These young women and men shlichim attend a four-day training seminar run annually each spring in Israel by The Jewish Agency (JAFI). Nonetheless, they come to camp sight unseen, not necessarily prepared for what to expect despite emails, phone calls and facetime with their supervisors. In order to the address the discrepancy between expectation and reality of the day camp setting, JCC Association of North America established Israel Up Close in 2013. This has allowed 51 day camp directors to attend the shlichim training. Not only do they gain insight into how the shlichim are prepared, but they offer valuable resources into the discourse about day camp.
Updated: Jun. 21, 2017
Against this backdrop, the New York Jewish Teen Initiative was launched in 2014. This ambitious effort to create new models of summer programming for Jewish teens, and to increase the numbers participating in Jewish experiences, is a partnership between UJA Federation of New York and the Jim Joseph Foundation within the framework of the Jewish Teen Education and Engagement Funder Collaborative, which includes national and local funders from ten communities. The Jewish Education Project serves as lead operator of the Initiative, which is being evaluated by a team from Rosov Consulting. Ahead of a third summer of programming, it is appropriate to take stock of what we’ve learned so far. A full report is available here.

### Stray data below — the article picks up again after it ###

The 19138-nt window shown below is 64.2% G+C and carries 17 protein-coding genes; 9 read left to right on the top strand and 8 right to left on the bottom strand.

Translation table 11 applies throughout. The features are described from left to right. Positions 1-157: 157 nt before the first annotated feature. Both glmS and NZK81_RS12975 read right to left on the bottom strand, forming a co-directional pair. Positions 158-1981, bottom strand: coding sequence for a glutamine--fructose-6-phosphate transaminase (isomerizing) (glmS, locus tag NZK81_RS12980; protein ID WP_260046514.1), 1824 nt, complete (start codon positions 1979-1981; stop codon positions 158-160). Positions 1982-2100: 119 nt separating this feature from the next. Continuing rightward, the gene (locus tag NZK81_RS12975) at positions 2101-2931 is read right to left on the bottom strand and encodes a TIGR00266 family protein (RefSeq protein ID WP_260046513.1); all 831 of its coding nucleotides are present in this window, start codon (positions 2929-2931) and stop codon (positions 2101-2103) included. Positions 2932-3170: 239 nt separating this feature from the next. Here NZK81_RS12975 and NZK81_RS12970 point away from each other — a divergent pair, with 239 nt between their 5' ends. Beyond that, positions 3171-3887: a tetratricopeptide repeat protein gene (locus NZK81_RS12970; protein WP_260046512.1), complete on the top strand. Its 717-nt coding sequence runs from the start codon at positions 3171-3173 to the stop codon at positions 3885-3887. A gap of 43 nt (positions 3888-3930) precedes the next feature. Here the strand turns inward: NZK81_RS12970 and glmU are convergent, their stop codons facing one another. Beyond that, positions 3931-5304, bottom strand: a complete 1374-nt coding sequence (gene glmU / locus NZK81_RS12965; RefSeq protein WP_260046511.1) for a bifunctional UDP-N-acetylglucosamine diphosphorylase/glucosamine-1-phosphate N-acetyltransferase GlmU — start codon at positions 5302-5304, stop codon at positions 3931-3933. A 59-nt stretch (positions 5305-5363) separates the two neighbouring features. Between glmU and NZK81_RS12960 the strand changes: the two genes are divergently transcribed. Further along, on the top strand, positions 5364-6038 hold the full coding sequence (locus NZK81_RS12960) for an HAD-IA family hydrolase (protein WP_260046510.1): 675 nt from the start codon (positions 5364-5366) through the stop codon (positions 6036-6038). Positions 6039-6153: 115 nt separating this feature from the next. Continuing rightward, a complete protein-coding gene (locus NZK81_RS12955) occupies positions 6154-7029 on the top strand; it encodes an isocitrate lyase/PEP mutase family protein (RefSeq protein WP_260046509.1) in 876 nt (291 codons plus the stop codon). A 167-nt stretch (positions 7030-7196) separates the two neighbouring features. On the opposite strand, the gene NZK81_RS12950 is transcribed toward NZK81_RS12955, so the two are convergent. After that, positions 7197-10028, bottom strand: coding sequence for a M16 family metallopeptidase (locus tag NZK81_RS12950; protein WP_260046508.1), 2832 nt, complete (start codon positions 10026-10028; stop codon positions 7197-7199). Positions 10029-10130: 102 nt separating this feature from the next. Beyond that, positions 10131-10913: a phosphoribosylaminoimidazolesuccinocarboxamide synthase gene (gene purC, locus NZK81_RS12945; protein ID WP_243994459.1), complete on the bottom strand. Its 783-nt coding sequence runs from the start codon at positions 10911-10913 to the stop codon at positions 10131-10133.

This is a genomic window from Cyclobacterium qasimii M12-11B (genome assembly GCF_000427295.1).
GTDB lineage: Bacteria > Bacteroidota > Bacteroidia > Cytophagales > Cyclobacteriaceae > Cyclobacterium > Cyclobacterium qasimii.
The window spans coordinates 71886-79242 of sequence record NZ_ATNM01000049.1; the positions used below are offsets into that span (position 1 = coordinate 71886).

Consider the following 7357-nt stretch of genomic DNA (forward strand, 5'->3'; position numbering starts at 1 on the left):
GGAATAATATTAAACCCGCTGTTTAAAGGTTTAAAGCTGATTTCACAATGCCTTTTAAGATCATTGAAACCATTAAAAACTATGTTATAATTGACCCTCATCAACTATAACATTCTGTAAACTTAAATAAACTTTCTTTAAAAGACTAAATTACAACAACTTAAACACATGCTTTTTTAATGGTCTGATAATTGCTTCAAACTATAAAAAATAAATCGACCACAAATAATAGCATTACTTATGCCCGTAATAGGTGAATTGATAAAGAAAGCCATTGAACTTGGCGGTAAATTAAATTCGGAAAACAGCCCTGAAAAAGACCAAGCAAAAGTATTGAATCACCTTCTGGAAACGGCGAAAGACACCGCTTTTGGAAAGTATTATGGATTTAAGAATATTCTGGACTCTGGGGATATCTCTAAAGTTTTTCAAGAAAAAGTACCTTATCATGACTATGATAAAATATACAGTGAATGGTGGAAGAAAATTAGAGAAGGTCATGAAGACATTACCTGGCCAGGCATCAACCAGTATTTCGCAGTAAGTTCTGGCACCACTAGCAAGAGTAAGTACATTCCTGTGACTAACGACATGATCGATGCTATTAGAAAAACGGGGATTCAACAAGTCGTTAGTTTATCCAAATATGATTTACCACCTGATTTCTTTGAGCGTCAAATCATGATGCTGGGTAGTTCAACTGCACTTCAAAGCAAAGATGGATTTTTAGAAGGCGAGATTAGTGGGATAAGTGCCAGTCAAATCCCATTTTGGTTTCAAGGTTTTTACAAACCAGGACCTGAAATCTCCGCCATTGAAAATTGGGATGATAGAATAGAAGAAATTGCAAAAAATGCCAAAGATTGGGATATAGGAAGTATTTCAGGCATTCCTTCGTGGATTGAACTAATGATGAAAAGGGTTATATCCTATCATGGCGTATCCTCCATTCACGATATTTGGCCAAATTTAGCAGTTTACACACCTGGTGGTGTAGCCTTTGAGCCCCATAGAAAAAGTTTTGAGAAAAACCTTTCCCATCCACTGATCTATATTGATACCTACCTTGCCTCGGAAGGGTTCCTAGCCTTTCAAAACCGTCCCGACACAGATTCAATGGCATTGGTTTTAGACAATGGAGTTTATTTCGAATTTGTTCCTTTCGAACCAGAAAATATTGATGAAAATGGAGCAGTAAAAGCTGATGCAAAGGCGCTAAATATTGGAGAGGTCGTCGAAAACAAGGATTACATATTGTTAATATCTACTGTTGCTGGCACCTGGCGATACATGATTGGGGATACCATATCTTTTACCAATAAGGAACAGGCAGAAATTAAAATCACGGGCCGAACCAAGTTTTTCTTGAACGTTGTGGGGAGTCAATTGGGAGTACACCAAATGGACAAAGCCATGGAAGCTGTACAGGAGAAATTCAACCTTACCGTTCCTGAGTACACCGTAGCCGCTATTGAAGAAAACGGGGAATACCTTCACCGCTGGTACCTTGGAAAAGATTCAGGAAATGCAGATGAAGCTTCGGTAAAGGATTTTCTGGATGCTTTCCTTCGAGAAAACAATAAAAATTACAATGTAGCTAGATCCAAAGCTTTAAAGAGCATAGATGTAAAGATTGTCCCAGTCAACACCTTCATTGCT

Updated: Jun. 19, 2017
The first two volumes of the United States Holocaust Memorial Museum’s comprehensive record of Nazi-established persecution sites are now available. The first two volumes of the Museum’s “Encyclopedia of Camps and Ghettos, 1933-1945,” are now freely accessible in their entirety on the Museum’s website, the museum announced. Printed editions of the Encyclopedia will still be offered through the publisher, Indiana University Press. Together, the two volumes cover more than 2,200 sites, many of which are described nowhere else in English.
Updated: Jun. 05, 2017